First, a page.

After refusing the first few times he is offered, eventually Naz gives in and starts to smoke the crack. While high, Naz calls Chandra and confesses he misses telling someone “that’s not an animal in a fucking zoo” good night. She encourages him to call his family, but Naz refuses. He starts to tell her something, but stops himself and wishes her a good night.
Questions, Thoughts and Theories:
Before you get too freaked out over the mortician, I think he is nothing more than a red herring who also serves as a lead-in into the story of “Samson and Delilah,” which I have a theory about. And just so you know in addition to covering the deceased’s exposed skin with makeup, Morticians will paint the nails of the bodies they are preparing to cover the bloodless look in the hands. Even the men’s hands.
Naz’s behavior is prison is not helping him when it comes to having a nice guy image for trial. Shaving his head and getting ink helps to paint him with the hardened criminal brush. While it is easy to criticize him for his decisions, it helps to remember Naz is trying to survive the “wild” in Rikers Island.
Naz’s new wolf tattoo is a call back to The Call of the Wild, which Freddy recommended he read as a survival guide. That book and the tale of “Samson and Delilah” may be clues as to how the story will end for Naz, and maybe Freddy as well.
In the bible story, Samson was a Judge of the Israelites who was given supernatural strength by God to fight evils. His power lay in his hair which he never cut. Samson fell for Delilah and she betrayed him to the Philistines for money. She used his love for her to trick him to confessing his fatal flaw. When he slept, she shaved his head and left him to his enemies who blinded and enslaved him. As his hair grew back during his time of subjugation, Samson was able to harness his strength one last time to bring the pillars of the Philistine temple upon himself and the entire village, killing them all.
Naz’s hair cut may have been afterwards, but Andrea is the Delilah to Naz’s Samson. She used his feelings against him and her greed (she rightfully refused to give Don any money) directly led his imprisonment. Now he is no longer the good kid we initially saw him as, he has been revealed as someone with a temper and violent without remorse when he feels he is justified. She brought out his weaknesses which may lead to Naz’s continued imprisonment long after the trial is over.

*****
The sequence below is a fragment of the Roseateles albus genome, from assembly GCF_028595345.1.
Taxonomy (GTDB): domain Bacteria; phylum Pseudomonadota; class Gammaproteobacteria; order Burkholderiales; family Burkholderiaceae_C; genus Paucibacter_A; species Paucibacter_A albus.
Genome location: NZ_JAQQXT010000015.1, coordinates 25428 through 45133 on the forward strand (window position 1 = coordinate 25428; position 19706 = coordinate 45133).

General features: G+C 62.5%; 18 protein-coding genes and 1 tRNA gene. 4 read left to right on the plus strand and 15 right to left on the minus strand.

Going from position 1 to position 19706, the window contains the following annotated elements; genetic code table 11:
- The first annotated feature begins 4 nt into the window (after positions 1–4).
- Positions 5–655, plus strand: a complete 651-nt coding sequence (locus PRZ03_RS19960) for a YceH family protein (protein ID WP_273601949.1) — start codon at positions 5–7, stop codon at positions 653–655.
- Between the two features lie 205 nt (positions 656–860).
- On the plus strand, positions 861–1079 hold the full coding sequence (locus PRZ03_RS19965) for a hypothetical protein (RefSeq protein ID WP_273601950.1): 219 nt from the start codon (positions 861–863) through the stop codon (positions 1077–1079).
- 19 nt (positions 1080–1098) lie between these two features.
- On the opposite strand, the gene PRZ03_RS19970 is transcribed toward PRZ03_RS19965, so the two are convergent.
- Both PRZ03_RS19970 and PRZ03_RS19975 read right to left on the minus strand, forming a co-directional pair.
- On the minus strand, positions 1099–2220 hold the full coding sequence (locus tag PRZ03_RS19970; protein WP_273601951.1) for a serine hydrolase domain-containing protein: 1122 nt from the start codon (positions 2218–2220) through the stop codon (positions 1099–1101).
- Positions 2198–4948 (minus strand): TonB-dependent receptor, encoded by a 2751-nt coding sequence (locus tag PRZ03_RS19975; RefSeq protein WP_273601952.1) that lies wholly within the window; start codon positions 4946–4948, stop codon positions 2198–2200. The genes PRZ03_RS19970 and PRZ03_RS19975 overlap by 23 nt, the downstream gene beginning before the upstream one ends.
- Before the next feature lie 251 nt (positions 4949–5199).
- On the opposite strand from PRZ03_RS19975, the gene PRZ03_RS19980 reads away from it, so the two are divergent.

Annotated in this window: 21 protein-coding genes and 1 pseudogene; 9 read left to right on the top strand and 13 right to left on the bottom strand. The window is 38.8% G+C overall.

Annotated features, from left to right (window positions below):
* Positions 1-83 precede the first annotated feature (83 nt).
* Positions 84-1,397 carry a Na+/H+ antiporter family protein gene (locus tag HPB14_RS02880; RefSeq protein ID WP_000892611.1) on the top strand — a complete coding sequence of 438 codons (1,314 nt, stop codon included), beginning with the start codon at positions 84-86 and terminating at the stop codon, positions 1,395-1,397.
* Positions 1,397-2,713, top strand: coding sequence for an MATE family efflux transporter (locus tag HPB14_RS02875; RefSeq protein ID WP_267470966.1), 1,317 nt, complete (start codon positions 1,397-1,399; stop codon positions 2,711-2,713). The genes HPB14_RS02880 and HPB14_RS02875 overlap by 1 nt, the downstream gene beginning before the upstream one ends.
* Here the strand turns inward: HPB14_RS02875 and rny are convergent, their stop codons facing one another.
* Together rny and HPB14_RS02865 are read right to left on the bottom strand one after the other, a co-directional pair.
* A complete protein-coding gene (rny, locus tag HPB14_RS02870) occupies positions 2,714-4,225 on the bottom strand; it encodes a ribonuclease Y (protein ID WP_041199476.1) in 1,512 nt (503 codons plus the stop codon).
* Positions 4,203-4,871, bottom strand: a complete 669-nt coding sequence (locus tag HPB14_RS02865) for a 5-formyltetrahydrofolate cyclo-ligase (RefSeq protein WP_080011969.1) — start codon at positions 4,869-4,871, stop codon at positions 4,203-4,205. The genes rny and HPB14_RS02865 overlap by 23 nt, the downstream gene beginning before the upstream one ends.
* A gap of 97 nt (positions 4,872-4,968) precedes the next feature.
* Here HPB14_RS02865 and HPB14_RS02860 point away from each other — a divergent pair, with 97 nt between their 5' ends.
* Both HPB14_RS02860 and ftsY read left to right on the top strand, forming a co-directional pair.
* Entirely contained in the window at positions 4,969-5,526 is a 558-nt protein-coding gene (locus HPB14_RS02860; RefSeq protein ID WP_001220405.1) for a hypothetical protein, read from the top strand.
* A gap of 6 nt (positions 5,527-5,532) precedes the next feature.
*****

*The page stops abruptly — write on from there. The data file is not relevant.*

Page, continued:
Freddy can also fit as a Delilah type character, but I think his arc is more tied to The Call of the Wild. While in prison, Naz becomes Buck, the main dog in the classic book. Buck becomes the leader of his pack after killing the former leader in a fight (Naz beating Calvin after his attack). Buck is eventually saved from his abusive owners (again Calvin) by Thornton, an experienced outdoorsman (Freddy). Thornton nurses Buck back to health (Freddy teaching Naz how to survive in prison) and even wins some money off of Buck’s strength and devotion (Naz smuggling in drugs for Freddy as a favor for keeping him safe). Buck in turn saves Thornton when he nearly drowns in a frozen lake (possibly Naz’s intelligence gave Freddy someone on a more equal plane to converse with?).
How the book ends spells trouble for Freddy. While Thornton mines for gold, Buck explores the wild and becomes friendly with a wolf from a pack (possibly Petey or another inmate). When Buck returns home, Thornton has been killed by a tribe of Yeehats (maybe the man Naz saw getting serviced by Petey kills Freddy when he finds out Petey is being used like that). Buck kills the tribe in revenge and gets into a fight with a wolf pack (Naz murders Freddy’s killer). Buck successfully fights off the wolves (Naz is found innocent of the murder of Andrea) and finds his friend with in the pack. The wolf convinces Buck to come with him into the forest and no longer be a pet, but the wild animal Buck was born to be (Naz remains in prison for the murder he committed there).
What did you think of last night’s The Night of? Do you think Naz and Freddy are going to end up like Buck and Thornton? Do you see Andrea is Delilah? Let me know what you think in the comments section below.